Following McAfee's discovery that as many as 72 governments and companies' networks have been compromised in what is believed to be a state-sponsored hacking campaign, the world's eyes have once again fallen on China, leading to the question; has China become the world's cyberscapegoat?
Operation Shady RAT
Security company McAfee uncovered the alleged network intrusions after researchers stumbled upon logs of the attacks while reviewing a command and control server found during its 2009 investigation into defense company data breaches.
In its subsequent report McAfee highlighted its belief that the intrusions were part of an ongoing campaign going back at least five-years, perpetrated by a "state actor." The campaign has since been called "Operation Shady RAT."
The laundry list of victims included the United States, Taiwanese, Indian, South Korean, Vietnamese and Canadian governments. The report also highlighted the United Nations (UN), the International Olympic Committee (IOC), the World Anti-Doping Agency and numerous tech companies -- some with high-profile military contracts -- as other targets.
The UN was reportedly hit back in 2008. The attack hit its Secretariat in Geneva and the hackers reportedly remained active, trawling through the network unnoticed for nearly two years before being removed. The UN has since clarified that it is aware of McAfee's report and is in the midst of investigating whether an intrusion did indeed occur.
All Eyes on China
Though McAfee's report didn't mention it by name, as reported by Reuters, several security firms and governments have glanced China's way when asked who is responsible for Operation Shady RAT.
Speaking to Reuters, Jim Lewis, a cyber expert with the Center for Strategic and International Studies, said, "Everything points to China. It could be the Russians, but there is more that points to China than Russia."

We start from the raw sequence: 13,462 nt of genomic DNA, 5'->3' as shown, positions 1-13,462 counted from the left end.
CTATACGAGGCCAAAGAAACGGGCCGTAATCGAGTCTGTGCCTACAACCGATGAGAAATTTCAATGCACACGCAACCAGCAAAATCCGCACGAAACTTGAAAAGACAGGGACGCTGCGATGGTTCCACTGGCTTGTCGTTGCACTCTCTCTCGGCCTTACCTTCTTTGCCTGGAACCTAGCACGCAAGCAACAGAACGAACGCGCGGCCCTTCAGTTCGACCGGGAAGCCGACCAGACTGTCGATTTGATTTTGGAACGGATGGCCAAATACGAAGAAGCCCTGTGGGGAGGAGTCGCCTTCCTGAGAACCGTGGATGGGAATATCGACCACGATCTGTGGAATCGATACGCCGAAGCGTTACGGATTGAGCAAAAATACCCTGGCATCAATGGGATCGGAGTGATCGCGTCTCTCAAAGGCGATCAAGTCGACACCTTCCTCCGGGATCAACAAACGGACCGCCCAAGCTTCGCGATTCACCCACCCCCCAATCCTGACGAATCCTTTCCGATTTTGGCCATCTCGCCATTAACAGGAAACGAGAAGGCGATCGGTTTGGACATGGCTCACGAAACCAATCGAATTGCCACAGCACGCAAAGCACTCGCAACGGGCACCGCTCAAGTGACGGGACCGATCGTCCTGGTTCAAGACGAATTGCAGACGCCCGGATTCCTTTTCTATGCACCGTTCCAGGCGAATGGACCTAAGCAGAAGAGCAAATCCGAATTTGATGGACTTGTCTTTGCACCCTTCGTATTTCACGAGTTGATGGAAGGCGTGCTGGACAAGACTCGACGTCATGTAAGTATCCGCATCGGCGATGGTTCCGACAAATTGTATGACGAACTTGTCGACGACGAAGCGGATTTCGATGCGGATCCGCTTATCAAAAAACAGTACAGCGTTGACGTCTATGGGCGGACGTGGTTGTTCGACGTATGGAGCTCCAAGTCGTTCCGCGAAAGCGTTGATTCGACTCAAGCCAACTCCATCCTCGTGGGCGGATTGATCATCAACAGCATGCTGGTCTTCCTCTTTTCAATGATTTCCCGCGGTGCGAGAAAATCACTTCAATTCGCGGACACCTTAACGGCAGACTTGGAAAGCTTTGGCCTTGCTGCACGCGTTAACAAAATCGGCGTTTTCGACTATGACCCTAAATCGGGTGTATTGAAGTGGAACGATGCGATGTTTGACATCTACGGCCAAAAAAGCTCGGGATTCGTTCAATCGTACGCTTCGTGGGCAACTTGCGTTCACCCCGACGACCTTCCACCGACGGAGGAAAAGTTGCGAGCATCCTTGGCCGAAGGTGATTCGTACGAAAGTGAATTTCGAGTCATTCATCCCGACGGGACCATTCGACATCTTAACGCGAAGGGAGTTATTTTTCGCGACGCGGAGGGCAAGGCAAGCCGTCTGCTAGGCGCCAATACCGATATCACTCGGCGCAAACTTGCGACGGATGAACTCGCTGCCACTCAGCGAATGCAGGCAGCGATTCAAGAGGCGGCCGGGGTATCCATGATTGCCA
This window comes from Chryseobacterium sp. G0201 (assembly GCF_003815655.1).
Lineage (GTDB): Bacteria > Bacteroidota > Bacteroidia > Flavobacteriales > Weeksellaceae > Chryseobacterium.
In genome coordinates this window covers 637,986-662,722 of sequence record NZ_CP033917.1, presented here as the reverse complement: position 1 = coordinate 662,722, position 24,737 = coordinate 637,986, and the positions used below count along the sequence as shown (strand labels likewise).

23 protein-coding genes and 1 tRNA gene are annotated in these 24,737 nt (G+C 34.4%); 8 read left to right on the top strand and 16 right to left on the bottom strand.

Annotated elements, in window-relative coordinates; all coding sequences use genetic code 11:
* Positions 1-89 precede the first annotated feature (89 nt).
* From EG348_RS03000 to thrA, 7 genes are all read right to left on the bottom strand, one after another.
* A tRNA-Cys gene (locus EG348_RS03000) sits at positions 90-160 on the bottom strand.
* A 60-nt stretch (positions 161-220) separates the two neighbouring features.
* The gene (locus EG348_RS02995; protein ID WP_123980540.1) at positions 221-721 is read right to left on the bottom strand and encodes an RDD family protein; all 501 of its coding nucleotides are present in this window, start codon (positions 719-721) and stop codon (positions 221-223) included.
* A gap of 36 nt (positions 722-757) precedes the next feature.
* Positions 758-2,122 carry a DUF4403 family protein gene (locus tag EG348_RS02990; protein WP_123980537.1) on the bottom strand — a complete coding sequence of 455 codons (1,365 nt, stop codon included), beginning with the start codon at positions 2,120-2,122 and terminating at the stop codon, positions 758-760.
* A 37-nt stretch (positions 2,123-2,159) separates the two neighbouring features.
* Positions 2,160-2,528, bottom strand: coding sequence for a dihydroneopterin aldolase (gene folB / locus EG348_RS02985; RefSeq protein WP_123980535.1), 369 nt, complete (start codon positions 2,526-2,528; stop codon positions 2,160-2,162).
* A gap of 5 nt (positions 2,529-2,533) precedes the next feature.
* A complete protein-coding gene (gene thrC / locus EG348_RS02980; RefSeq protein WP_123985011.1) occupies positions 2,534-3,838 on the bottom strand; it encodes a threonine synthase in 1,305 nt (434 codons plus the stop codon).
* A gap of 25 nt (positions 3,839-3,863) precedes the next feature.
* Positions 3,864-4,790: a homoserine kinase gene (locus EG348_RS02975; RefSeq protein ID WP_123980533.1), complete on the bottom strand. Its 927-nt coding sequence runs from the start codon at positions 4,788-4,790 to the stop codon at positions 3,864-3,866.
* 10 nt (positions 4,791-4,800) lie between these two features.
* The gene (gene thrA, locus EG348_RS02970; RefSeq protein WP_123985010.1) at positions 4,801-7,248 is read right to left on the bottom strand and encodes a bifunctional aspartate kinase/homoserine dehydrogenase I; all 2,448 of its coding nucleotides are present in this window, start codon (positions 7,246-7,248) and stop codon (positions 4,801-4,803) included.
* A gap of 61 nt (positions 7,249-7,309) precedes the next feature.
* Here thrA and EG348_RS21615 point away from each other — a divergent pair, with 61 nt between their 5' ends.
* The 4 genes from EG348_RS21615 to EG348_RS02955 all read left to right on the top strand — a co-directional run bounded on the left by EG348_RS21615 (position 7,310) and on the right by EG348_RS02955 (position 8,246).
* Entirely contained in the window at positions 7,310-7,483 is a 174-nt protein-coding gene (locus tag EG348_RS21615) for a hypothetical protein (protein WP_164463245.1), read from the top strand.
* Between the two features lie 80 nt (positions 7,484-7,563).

A Checkered Past
China has always garnered the world's suspicion when it comes to questions regarding state sponsored hacking.
Just this year China was widely suspected of having played a part in an attack on Google's Gmail service.
The original attack, while speculated to have happened at the start of this year, was only confirmed by Google in June.
The cyberattack reportedly made use of malware and phishing techniques. Google described the attack as a deliberate attempt to gain access to the Gmail accounts of several U.S. Government officials, journalists and public opponents of the Chinese Government.
Google went on to confirm that it had traced the attack to the Shandong Province in central China. Specifically Google has stated that the hack originated from the province's capital Jinan.
The attack on Google's Gmail was not the first time the Shandong Province attracted negative attention.
Shandong is the same province the company traced as the origin point of a previous cyber attack on its computer systems back in 2009. It is also the location of the 2010 cyber attack that targeted Google's source code.
Further to this, the Jinan city is home to one of the People's Liberation Army's six technical reconnaissance bureaus and a technical college that is commonly suspected of playing a role in 2009's attack on Google.
Numerous defence analysts have since gone so far as to suggest that the city's technical colleges may in fact be a government funded hacker training camps -- an allegation China vehemently denies.
China Claim Innocence
Though China have what at best can be described as a guarded approach to western media, the country has always denied any allegations of state sponsored hacking.
Most recently following the attack on Google Chinese spokesman Hong Lei commented:
"Blaming these misdeeds [the cyber attack on Google] on China is unacceptable.
"Hacking is an international problem and China is also a victim. The claims of so-called support for hacking are completely unfounded and have ulterior motives."